Sino-US ties will need more than a friendly mes­sen­ger

China Daily (Hong Kong) - - COMMENT -

Upon ap­point­ing Iowa Gover­nor Terry Branstad, whom Bei­jing warmly em­braces as “an old friend”, as US am­bas­sador to China, United States pres­i­dent-elect Don­ald Trump high­lighted the lat­ter’s “long-time re­la­tion­ship with Chi­nese Pres­i­dent Xi Jin­ping”, which he be­lieves will be con­ducive to a “mu­tu­ally ben­e­fi­cial re­la­tion­ship”. With his long­stand­ing re­la­tions with China and its present leader, as well as his fa­mous con­vic­tion to free trade, Branstad’s ap­point­ment, once it gets US Se­nate ap­proval, will no doubt serve both coun­tries well.

He will prove a priv­i­leged, ef­fec­tive mes­sen­ger for han­dling the up­com­ing un­cer­tain­ties in bi­lat­eral ties, par­tic­u­larly in trade.

But a mu­tu­ally ben­e­fi­cial re­la­tion­ship en­tails more than a trusted mes­sen­ger. Not to men­tion that a diplo­mat’s suc­cess to a great ex­tent hinges on his coun­try’s for­eign poli­cies.

If the phone call be­tween Don­ald Trump and Tai­wan leader Tsai Ing-wen was in­deed a long-planned move as re­ported and was meant to re­mind Bei­jing that it is deal­ing with a dif­fer­ent kind of US pres­i­dent, it need not have hap­pened in the first place, since Bei­jing is well aware of that.

If, as some an­a­lysts have ob­served, the call was Trump’s “open­ing ne­go­ti­a­tion bid” for the fu­ture of Sino-US ties un­der his ad­min­is­tra­tion, it was rather ill-ad­vised.

The Trump tran­si­tion team ob­vi­ously pinned a lot onto that un­con­ven­tional call. But although they may have viewed it as an at­tempt to put pres­sure on what they con­sider a “lever­age point” with China, it was a mis­judged, if not dan­ger­ous, un­der­min­ing of the con­sen­sus that bi­lat­eral re­la­tions are built on.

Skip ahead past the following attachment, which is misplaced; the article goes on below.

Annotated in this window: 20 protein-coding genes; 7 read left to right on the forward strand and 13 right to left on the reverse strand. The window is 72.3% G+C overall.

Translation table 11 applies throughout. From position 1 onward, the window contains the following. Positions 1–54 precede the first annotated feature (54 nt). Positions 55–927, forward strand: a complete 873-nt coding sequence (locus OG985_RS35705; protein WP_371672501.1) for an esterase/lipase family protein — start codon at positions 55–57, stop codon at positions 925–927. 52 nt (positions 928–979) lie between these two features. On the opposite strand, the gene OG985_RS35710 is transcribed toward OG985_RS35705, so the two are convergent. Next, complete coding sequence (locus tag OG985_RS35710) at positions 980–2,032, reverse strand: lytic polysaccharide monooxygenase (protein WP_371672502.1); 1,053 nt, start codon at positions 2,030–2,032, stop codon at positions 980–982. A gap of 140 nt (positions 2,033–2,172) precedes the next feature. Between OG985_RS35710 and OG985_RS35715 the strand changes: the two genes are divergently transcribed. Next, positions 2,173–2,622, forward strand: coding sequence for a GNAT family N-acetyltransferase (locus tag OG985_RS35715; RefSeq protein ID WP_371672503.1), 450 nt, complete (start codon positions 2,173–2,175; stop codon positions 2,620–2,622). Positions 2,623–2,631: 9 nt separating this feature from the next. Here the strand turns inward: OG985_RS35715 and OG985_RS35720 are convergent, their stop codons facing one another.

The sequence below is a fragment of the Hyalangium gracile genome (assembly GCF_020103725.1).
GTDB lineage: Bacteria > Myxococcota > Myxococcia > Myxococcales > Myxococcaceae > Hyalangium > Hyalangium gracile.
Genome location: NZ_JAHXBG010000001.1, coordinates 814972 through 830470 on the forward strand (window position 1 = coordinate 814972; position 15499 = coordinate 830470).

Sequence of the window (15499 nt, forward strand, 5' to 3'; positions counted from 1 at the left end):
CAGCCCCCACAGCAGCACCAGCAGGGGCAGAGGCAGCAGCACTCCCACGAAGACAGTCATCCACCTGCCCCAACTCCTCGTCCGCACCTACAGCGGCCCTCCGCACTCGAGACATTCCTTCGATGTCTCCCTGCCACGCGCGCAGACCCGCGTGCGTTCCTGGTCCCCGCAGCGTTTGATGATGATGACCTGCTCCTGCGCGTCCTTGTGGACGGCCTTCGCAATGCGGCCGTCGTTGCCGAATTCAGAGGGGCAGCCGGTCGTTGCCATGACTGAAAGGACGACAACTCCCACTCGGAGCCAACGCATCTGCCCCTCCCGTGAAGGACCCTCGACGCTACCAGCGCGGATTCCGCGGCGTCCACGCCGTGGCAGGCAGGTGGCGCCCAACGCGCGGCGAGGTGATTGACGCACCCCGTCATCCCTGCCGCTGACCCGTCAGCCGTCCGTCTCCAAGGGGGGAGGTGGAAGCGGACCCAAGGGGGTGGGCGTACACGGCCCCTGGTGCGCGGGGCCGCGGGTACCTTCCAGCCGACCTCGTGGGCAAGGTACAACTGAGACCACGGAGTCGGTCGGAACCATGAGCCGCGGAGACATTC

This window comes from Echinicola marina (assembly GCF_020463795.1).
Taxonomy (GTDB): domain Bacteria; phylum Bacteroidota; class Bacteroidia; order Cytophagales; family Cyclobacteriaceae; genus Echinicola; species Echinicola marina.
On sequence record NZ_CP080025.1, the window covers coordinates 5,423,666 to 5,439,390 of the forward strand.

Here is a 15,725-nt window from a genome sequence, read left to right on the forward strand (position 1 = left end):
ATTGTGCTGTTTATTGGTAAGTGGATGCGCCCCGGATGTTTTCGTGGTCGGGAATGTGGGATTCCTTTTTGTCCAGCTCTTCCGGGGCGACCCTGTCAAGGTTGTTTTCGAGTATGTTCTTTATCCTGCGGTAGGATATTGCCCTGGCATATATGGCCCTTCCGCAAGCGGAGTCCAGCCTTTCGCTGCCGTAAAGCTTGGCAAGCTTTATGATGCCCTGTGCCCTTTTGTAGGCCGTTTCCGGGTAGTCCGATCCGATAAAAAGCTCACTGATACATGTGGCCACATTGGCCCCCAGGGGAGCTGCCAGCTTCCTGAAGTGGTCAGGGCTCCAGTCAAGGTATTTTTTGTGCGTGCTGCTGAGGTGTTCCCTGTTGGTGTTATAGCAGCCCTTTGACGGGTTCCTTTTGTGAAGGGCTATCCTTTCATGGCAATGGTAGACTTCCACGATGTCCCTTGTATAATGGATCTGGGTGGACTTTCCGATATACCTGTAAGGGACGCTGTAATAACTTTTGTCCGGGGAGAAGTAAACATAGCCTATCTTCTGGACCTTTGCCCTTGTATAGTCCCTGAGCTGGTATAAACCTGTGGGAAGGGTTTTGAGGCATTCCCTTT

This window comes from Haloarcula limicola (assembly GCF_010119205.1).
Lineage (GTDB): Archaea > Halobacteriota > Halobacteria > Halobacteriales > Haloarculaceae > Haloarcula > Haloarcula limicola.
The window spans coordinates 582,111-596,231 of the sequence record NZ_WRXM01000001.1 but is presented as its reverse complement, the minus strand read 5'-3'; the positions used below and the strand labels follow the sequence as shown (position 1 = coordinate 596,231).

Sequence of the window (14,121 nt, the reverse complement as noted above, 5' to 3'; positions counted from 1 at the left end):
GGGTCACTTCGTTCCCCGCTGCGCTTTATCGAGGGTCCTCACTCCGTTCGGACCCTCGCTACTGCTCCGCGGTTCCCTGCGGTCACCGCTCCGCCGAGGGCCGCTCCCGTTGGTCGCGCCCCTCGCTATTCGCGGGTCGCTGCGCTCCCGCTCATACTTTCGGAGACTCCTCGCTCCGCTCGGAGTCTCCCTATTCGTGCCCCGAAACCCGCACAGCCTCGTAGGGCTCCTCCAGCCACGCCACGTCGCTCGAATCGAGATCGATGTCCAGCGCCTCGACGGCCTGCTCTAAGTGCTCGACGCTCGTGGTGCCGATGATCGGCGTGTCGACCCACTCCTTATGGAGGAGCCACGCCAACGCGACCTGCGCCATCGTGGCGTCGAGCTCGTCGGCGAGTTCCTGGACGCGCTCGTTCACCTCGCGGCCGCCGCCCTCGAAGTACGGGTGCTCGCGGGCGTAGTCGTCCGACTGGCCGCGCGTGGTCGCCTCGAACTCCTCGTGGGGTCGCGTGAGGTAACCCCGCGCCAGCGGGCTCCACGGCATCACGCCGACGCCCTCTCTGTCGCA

Trump may be a shrewd busi­ness­man adroit in com­mer­cial deal-cut­ting. He might have taken a page from his busi­ness man­ual — make a rig­or­ous open­ing bid, then set­tle for less. But make no mis­take about it: Tai­wan stands on top of China’s menu of core na­tional in­ter­ests, and is not ne­go­tiable.

The con­sen­sus on one China has served as the ul­ti­mate bal­last for China-US re­la­tions for nearly four decades, and not with­out rea­son.

Trump is in fa­vor of un­cer­tainty. We all heard his cam­paign dec­la­ra­tion that un­pre­dictabil­ity is a use­ful tool for strength­en­ing US lever­age abroad. How­ever, ig­nor­ing the con­sen­sus on one China will do more than sim­ply in­ject more un­pre­dictabil­ity into cross-Straits di­plo­macy.

Trump wants to rene­go­ti­ate many in­ter­na­tional ar­range­ments he finds un­de­sir­able, and to re­make them in his coun­try’s fa­vor. This is a ma­jor com­po­nent of his am­bi­tious “Make Amer­ica Great Again” project.

If he is mis­led by his ad­vi­sors for what­ever rea­son into be­liev­ing that un­nego­tiables are ne­go­tiable, in this case the one China prin­ci­ple re­gard­ing Tai­wan, the con­se­quences could be se­ri­ous.

Newspapers in English

Newspapers from China

© PressReader. All rights reserved.